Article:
I learned to cook by going out to the garden and picking vegetables, and then going down to the hen house and seeing who had stopped laying, was ready to be dinner. That taught me an improvisational style of cooking - cooking as a form of jazz - the garden produces similar products over a period of weeks, and one cooks variations on a theme, because every day the basket from the garden varies, but there are themes that carry over from day to day and from week to week. That calls for improv bread. Certainly there is always pita, but . . . .
Many of the recipes for pain de compagnon take days to produce - more of requiem than jazz. However, if you have a very good sourdough starter, you can make a very good pain de compagnon that can be served for supper. (If you start first thing in the morning.) That is, sourdough starter to baked loaf in 10 hours, and that is a loaf that can be served after only an hour of cooling.
starting first thing in the morning ; I weigh 12 grams of salt, 400 grams of bread flour, and 200 grams of whole wheat or high extraction flour into a container. I measure out 400 ml of water into a (canning jar.)(Canning jars have volume marks that are close enough for this kind of bread.
I put 100 grams of starter in the kettle of my stand mixer, add 1/4 of the water in the canning jar, and enough of the whole wheat flour on the top of the flour container to make a batter. I split a plastic bag to cover the kettle with the dough hook in place, and let the "first refreshment" rise till bubbly - a couple of hours.
I add a third of the water remaining in the jar to the kettle, and enough flour to again make a batter, cover and let ferment on the counter. At this time, I put a teaspoon of yeast and a teaspoon of flour in the jar, and let rise on the counter.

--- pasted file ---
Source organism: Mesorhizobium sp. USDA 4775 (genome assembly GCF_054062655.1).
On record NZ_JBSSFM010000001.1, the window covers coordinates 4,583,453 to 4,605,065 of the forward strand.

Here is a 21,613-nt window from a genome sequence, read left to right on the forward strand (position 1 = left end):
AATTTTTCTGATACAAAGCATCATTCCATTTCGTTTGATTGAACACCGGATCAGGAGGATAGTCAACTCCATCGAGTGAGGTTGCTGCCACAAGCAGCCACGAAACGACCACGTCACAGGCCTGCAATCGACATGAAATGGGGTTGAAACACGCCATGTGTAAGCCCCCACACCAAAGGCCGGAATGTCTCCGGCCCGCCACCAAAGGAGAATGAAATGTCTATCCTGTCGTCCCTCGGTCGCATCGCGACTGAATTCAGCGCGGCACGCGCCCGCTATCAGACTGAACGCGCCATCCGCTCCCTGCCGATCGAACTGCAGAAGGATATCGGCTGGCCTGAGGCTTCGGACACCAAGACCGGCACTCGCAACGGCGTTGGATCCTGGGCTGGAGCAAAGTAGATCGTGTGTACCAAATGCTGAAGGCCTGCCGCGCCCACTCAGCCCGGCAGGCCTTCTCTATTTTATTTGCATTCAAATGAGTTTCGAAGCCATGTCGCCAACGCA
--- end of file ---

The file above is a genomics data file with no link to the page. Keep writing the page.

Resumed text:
After lunch, I add the water/yeast in the jar to the kettle, and stir in the flour/salt from the flour container into the kettle by hand-fulls to make a shaggy dough. I let the flour hydrate for half an hour, and use the dough hook to knead the dough, adjusting the water/flour to make a dough the consistency of baguette dough.
I take the dough hook out and let rise at 85F (proof setting in my oven) for an hour.
About 2 pm I turn the dough out on the bench, round up, bench rest, shape the loaf, and set to rise in a floured, fabric lined colander at 85F
About 3:30 pm I take the dough out of the oven, and preheat the baking stone to 375F.
About 4 pm I put a piece of parchment paper on the peel, turn the risen dough onto the parchment paper, lash the loaf, and slide it into bakestone in the 375F convection oven. It will need about 45 minutes to bake.
After an hour on a cooling rack, it will have set enough to be served at a 6 pm supper.
This approach uses a few hacks. First, the sourdough rises faster in a whole wheat batter. The sourdough bacteria started at room temperature dominate the dough to provide a mild flavor, sourdough texture, and reasonable keeping qualities. The yeast have time to multiply, and form a poolish flavor. The yeast and bread flour combine to provide a moderate density crumb with good volume - this big bread. I think big loaves have better texture and flavor. And the yeast/bread flour allows the loaf to set quickly as it cools. These loaves will make huge Reuben sandwiches that do not leak melted cheese or Russian dressing. Many bakery loaves of this size - leak.
I stone grind my own whole wheat and high-extraction flour. The grain mix usually contains ~5% rye and often at bit of spelt or kamut or both. My fresh ground flour seems to allow faster sourdough fermentation than any of the commercial flours I have tried. On the other hand, the bread flour I use is optimized for yeast, and allows faster yeast fermentation than my normal stone ground flour. If I wanted faster yeast fermentation in whole wheat, I would sprout, dry, and grind some of my grain berry mix. The commercial white bread flour gives much better volume than my stone ground whole grain flours. When I am serving herring with cream sauce, the bread is 100% whole grain, and dense enough not to leak, with enough flavor to stand up to the herring.